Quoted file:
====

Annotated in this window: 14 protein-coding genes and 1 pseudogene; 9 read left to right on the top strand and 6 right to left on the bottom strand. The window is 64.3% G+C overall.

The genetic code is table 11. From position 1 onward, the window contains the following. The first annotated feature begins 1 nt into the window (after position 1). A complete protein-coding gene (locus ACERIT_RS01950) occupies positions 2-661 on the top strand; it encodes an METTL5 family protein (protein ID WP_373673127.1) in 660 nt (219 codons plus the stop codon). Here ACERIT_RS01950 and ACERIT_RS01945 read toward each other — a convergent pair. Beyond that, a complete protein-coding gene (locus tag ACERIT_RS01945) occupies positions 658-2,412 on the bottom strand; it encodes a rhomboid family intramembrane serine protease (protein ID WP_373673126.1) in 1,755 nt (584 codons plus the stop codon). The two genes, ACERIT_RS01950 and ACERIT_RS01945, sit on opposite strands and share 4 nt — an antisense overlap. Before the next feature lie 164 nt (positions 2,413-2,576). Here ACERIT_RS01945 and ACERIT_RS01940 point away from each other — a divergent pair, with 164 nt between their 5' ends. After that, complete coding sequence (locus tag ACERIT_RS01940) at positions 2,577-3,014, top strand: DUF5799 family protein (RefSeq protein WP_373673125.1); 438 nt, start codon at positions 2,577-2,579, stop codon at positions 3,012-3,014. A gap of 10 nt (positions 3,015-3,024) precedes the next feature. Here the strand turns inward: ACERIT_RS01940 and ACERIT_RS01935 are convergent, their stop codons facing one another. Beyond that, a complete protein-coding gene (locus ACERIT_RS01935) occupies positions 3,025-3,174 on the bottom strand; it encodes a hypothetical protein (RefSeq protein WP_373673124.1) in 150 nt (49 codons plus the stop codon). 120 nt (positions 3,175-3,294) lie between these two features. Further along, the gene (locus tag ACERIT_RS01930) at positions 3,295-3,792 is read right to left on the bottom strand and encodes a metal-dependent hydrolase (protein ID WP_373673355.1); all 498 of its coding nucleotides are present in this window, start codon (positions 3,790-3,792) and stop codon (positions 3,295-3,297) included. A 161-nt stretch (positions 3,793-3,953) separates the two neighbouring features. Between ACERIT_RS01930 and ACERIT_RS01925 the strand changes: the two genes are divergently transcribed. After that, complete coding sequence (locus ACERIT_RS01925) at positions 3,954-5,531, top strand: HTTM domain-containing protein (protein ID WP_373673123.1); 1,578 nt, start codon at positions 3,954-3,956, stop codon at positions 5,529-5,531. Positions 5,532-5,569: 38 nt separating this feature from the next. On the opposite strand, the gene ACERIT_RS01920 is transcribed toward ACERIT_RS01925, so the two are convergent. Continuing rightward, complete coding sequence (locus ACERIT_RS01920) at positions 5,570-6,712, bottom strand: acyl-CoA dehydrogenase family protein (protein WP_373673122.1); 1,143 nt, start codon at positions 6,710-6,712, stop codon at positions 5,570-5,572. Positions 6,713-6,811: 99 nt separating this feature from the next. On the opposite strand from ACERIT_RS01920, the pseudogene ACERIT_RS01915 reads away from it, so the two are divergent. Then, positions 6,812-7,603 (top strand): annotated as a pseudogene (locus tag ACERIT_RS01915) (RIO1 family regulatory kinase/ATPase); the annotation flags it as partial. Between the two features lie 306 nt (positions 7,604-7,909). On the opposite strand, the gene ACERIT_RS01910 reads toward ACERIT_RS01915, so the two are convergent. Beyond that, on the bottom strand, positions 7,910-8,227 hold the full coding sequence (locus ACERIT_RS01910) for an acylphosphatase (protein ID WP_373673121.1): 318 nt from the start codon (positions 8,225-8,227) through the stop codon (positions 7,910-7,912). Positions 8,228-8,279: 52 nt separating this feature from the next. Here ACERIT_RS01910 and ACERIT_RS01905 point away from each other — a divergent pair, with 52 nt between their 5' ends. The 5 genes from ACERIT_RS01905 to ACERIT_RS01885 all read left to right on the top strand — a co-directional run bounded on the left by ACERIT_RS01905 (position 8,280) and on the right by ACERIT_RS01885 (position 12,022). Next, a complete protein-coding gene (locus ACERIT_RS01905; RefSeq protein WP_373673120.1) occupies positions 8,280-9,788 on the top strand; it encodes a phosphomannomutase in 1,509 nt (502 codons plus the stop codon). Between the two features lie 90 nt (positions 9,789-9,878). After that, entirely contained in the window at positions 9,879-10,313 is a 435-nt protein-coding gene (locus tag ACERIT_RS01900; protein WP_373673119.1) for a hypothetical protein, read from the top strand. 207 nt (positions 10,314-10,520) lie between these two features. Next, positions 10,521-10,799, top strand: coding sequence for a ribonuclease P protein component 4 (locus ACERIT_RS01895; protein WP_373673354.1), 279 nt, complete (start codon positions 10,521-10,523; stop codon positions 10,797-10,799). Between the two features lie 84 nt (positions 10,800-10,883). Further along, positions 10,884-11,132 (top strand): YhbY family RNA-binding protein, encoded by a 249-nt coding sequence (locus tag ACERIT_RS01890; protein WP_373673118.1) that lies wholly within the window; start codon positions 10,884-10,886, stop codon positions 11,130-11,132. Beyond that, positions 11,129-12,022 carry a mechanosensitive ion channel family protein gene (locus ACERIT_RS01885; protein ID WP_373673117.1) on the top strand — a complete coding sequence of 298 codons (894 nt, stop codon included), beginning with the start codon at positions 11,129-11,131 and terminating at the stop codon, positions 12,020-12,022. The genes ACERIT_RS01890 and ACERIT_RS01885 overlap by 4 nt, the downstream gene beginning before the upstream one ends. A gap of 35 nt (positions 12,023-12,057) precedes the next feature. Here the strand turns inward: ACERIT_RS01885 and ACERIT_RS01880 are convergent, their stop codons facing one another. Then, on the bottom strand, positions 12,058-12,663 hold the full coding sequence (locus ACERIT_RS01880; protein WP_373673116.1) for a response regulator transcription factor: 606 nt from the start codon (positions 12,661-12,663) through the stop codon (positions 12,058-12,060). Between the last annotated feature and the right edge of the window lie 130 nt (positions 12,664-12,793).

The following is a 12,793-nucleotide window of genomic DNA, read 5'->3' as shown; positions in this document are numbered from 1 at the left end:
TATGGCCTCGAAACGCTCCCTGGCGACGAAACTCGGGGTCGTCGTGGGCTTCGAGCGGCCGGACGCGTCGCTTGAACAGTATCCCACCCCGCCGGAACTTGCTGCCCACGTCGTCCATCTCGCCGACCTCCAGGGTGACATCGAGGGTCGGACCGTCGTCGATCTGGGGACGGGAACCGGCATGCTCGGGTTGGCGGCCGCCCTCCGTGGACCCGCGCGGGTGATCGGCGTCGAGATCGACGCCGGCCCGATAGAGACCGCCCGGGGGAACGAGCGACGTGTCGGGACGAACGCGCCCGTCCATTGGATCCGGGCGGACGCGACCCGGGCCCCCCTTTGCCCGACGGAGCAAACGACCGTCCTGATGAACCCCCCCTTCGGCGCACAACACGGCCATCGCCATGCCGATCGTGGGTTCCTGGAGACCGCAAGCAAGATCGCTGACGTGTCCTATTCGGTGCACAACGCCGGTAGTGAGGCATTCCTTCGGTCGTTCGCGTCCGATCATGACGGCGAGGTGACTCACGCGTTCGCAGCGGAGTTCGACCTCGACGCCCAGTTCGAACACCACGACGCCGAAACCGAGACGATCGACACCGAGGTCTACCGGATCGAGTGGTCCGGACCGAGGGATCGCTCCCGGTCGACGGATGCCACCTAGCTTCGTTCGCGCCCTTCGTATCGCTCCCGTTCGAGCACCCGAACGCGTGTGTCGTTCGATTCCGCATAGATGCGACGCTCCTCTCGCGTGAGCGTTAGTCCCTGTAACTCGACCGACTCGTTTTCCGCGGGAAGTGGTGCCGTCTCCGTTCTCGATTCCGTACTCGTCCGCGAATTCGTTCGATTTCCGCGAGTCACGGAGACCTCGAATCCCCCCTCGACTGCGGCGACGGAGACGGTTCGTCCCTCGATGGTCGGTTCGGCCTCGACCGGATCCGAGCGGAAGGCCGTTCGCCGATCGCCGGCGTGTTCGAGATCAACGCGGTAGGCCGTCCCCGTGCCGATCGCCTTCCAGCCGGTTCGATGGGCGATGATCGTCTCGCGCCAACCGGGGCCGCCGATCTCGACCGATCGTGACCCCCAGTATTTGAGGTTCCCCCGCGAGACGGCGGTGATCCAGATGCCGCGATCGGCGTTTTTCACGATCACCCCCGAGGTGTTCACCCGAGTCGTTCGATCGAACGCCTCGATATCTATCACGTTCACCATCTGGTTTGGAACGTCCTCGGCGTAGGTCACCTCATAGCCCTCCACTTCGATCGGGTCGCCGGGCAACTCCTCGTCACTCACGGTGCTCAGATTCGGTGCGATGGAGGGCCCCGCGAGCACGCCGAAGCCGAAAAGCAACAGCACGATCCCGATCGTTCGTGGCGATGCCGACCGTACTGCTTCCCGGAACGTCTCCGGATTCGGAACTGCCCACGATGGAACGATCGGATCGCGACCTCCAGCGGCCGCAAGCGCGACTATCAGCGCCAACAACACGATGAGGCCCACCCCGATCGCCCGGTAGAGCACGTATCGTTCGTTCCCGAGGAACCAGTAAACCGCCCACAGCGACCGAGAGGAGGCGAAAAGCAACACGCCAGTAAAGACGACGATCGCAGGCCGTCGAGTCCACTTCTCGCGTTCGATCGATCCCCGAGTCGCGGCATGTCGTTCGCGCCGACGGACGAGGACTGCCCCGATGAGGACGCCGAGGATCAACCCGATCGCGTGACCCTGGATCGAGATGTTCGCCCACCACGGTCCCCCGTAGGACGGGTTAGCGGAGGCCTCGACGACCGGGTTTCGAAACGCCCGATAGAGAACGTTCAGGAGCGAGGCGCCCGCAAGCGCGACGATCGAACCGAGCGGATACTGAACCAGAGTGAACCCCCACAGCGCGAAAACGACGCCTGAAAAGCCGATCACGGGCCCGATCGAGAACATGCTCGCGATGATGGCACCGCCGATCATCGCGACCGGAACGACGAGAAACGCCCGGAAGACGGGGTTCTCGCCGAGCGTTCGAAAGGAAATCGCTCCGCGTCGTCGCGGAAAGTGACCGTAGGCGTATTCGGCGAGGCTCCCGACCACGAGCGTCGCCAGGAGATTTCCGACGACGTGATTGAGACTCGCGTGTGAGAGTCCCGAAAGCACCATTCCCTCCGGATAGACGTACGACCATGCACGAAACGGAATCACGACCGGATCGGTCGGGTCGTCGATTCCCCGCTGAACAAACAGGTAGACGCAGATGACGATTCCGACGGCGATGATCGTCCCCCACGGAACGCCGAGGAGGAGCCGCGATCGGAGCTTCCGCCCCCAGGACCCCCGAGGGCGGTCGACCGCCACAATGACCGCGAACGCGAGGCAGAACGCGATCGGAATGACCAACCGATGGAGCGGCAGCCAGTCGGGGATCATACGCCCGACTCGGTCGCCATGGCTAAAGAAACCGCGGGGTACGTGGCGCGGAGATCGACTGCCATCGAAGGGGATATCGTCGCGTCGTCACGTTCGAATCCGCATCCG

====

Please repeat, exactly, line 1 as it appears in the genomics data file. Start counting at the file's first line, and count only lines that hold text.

Annotated in this window: 14 protein-coding genes and 1 pseudogene; 9 read left to right on the top strand and 6 right to left on the bottom strand. The window is 64.3% G+C overall.